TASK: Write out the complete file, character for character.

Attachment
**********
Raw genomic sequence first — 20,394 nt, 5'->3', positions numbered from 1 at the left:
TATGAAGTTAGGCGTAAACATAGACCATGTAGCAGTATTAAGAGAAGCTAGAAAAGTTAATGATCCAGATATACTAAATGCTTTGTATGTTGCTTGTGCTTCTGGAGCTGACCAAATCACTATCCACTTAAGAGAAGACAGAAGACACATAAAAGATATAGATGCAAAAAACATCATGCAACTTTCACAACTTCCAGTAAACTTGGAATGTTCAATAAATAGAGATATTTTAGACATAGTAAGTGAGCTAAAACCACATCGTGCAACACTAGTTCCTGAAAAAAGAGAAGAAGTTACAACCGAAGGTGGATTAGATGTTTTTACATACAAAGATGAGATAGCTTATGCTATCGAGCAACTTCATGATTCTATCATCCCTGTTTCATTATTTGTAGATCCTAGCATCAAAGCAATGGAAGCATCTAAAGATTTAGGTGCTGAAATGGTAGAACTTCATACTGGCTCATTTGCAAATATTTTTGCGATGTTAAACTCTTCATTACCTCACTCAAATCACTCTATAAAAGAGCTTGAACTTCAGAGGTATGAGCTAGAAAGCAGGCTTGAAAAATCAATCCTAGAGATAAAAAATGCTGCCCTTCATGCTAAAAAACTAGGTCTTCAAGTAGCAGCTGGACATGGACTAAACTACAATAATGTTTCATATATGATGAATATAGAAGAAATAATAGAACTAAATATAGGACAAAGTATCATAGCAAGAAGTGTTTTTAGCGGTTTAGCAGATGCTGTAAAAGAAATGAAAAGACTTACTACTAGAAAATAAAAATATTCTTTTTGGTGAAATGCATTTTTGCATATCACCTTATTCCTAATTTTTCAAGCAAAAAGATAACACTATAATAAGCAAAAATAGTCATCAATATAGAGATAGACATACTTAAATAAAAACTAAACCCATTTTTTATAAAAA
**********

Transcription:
Raw genomic sequence first — 20,394 nt, 5'->3', positions numbered from 1 at the left:
TATGAAGTTAGGCGTAAACATAGACCATGTAGCAGTATTAAGAGAAGCTAGAAAAGTTAATGATCCAGATATACTAAATGCTTTGTATGTTGCTTGTGCTTCTGGAGCTGACCAAATCACTATCCACTTAAGAGAAGACAGAAGACACATAAAAGATATAGATGCAAAAAACATCATGCAACTTTCACAACTTCCAGTAAACTTGGAATGTTCAATAAATAGAGATATTTTAGACATAGTAAGTGAGCTAAAACCACATCGTGCAACACTAGTTCCTGAAAAAAGAGAAGAAGTTACAACCGAAGGTGGATTAGATGTTTTTACATACAAAGATGAGATAGCTTATGCTATCGAGCAACTTCATGATTCTATCATCCCTGTTTCATTATTTGTAGATCCTAGCATCAAAGCAATGGAAGCATCTAAAGATTTAGGTGCTGAAATGGTAGAACTTCATACTGGCTCATTTGCAAATATTTTTGCGATGTTAAACTCTTCATTACCTCACTCAAATCACTCTATAAAAGAGCTTGAACTTCAGAGGTATGAGCTAGAAAGCAGGCTTGAAAAATCAATCCTAGAGATAAAAAATGCTGCCCTTCATGCTAAAAAACTAGGTCTTCAAGTAGCAGCTGGACATGGACTAAACTACAATAATGTTTCATATATGATGAATATAGAAGAAATAATAGAACTAAATATAGGACAAAGTATCATAGCAAGAAGTGTTTTTAGCGGTTTAGCAGATGCTGTAAAAGAAATGAAAAGACTTACTACTAGAAAATAAAAATATTCTTTTTGGTGAAATGCATTTTTGCATATCACCTTATTCCTAATTTTTCAAGCAAAAAGATAACACTATAATAAGCAAAAATAGTCATCAATATAGAGATAGACATACTTAAATAAAAACTAAACCCATTTTTTATAAAAA